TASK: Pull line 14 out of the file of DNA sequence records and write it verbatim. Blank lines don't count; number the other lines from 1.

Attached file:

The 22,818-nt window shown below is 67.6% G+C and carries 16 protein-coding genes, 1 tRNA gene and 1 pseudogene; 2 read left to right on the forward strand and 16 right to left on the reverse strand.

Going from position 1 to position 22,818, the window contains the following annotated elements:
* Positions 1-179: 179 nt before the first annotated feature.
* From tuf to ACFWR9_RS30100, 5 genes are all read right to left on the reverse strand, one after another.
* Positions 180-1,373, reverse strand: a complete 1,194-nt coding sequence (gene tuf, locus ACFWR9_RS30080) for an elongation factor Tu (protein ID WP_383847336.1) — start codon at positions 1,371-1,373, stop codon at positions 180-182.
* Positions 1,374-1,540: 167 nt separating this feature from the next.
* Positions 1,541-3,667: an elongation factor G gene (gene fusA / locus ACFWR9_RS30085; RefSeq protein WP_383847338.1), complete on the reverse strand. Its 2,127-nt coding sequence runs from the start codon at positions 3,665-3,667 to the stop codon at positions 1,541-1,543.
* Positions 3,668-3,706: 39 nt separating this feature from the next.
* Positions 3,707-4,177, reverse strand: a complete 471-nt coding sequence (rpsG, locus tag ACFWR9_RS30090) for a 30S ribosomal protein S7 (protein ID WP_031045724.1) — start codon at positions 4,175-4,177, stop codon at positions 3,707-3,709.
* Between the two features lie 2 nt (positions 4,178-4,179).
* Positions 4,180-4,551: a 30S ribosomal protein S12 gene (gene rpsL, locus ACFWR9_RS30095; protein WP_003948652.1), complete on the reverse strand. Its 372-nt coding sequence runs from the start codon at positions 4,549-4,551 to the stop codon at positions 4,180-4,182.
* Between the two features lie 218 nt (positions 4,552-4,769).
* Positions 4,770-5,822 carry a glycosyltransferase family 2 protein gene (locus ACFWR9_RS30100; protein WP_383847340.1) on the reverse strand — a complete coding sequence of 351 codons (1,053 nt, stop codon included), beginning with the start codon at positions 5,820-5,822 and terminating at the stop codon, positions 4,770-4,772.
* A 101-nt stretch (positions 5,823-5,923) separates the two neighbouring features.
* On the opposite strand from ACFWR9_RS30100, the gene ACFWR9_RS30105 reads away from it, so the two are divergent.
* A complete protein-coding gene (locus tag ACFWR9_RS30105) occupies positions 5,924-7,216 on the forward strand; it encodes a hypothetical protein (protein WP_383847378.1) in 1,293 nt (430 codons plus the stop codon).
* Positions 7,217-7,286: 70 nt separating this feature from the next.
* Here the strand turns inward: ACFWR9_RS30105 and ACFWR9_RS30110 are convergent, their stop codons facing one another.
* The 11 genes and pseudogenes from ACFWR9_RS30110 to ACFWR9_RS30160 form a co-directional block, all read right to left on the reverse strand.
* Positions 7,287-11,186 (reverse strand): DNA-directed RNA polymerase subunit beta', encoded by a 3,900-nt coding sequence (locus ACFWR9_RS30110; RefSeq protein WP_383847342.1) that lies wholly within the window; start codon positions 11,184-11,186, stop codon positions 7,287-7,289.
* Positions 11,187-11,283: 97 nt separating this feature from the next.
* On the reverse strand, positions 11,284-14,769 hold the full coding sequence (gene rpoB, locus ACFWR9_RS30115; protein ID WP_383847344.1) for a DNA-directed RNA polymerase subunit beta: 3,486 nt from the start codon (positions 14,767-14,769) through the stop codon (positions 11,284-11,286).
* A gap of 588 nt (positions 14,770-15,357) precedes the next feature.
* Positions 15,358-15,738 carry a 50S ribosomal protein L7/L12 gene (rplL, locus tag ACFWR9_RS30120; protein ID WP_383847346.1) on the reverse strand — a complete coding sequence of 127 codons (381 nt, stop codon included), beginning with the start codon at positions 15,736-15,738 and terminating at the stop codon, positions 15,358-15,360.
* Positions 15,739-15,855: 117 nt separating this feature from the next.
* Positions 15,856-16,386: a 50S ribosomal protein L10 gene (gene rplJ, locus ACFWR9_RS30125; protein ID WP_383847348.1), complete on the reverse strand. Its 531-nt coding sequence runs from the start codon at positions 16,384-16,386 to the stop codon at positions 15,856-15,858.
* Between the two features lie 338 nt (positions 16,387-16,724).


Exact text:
* A 101-nt stretch (positions 5,823-5,923) separates the two neighbouring features.